At her home in south Bangalore, Anupama Hoskere has her dolls arranged to tell stories from the Mahabharata and the Ramayana. This display of dolls is part of an unbroken tradition and is the labour of love of a woman who studied to be an engineer. Her aim is to involve the children of today in these ancient traditions.
Anupama told NDTV, "As a child, I always enjoyed this festival. There was always excitement about bringing things out of the cupboard and putting it up. I looked at the children, looked at the dolls and said they really need this. And that's how it really started because I wanted to reintroduce this in a way that today's children would accept it, have fun with it. That is the bottom line. If they have fun with something, they can learn about it, want to keep it."
The result was Dhaatu, a non-profit organisation which aims to revive, preserve and nurture Indian culture and art - a space that becomes a traditional dolls house for 10 days every year.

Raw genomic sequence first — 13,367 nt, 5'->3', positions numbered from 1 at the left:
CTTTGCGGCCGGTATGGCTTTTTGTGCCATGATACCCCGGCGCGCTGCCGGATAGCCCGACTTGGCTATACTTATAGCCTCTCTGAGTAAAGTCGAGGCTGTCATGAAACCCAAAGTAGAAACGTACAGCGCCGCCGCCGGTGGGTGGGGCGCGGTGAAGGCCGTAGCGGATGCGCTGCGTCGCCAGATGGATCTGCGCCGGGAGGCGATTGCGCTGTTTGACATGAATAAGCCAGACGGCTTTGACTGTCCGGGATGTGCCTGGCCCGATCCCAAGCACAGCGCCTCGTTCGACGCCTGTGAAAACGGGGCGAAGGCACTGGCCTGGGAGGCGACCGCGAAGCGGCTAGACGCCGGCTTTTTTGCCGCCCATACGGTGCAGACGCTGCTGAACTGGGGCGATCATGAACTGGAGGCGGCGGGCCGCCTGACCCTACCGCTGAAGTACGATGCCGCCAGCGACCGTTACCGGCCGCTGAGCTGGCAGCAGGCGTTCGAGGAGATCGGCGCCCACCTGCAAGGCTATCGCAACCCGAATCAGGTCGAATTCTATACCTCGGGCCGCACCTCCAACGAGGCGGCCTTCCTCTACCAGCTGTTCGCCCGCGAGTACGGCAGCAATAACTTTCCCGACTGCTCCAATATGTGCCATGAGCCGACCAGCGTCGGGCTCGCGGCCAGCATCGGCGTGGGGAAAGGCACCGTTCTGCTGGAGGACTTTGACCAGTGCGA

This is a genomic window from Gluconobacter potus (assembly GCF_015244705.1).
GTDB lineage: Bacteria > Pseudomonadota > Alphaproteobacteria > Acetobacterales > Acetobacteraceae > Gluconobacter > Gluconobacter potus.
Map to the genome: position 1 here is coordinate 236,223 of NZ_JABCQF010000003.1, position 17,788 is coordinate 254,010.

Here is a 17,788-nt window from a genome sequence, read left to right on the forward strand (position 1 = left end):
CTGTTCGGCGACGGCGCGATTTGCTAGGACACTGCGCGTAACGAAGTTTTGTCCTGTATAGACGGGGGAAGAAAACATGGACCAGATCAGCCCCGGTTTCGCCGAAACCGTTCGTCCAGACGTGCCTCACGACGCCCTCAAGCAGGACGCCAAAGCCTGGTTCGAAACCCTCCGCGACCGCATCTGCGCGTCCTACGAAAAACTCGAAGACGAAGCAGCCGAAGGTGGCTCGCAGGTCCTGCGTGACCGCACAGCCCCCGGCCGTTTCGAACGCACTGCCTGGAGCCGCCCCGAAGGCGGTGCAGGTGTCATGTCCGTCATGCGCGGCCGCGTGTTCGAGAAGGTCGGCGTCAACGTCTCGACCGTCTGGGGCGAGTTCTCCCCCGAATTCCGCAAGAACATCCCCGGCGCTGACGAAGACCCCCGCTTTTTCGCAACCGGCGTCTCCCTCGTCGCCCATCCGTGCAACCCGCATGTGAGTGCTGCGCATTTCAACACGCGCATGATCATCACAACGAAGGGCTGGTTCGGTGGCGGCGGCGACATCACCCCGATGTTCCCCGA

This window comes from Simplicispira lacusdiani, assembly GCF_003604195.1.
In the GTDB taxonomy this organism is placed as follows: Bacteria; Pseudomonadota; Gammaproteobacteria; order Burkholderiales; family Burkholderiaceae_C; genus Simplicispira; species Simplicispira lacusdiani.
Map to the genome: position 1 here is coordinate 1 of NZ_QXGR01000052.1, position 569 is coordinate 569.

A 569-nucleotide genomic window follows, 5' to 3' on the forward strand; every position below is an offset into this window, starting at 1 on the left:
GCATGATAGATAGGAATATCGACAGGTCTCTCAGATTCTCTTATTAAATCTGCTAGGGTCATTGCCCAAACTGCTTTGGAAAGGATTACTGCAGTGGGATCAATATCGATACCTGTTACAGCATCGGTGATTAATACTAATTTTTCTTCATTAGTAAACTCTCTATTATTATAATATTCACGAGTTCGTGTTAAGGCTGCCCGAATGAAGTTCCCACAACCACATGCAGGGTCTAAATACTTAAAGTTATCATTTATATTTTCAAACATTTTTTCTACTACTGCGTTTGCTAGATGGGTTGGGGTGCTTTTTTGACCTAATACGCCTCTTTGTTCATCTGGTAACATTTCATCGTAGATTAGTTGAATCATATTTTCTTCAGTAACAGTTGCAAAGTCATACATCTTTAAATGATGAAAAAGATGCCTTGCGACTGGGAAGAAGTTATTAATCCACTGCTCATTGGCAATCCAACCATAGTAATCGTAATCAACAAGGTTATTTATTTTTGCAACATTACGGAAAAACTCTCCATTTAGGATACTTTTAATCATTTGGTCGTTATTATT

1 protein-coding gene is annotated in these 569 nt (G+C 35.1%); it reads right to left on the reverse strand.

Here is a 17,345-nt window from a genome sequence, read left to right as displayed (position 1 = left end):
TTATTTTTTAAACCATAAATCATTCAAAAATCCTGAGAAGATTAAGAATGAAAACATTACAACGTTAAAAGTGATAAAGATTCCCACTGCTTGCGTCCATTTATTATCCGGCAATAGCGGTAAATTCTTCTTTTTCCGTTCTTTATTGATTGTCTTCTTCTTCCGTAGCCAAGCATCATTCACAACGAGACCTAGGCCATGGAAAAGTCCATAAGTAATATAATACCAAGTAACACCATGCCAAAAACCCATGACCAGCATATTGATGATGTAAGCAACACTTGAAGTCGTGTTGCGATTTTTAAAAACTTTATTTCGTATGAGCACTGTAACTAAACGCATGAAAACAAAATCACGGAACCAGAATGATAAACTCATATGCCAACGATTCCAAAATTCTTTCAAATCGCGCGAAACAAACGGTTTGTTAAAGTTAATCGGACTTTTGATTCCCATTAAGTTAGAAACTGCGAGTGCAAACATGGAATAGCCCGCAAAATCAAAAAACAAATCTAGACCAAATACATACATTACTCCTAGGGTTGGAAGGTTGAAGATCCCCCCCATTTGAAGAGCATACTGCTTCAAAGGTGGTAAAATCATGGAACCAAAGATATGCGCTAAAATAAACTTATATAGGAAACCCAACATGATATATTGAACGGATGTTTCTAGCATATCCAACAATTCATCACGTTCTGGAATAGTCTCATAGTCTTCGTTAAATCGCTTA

Anupama points with pride to the Gowri dolls, typical of Karnataka, four feet tall and made of wood. She says, "They have the joints the human beings have, they are made of wood. Special finish is done. Interestingly, the traditional puppetry of Karnataka and these dolls have a similar structure but the function is slightly different. Even here it is like a still theatre."
In Karnataka, the display of dolls had royal patronage as well - and it is fitting that this display also featured the famous Vijayadashami procession that is the culmination of the festival in the royal city of Mysore.
Dasara has been chosen as the state festival of Karnataka - and a vital, colourful part of this festival is the display of dolls throughout the ten days. This is a tradition that goes back thousands of years - and at Dhaatu, there is an attempt here to keep it alive. An attempt that certainly seems to be successful.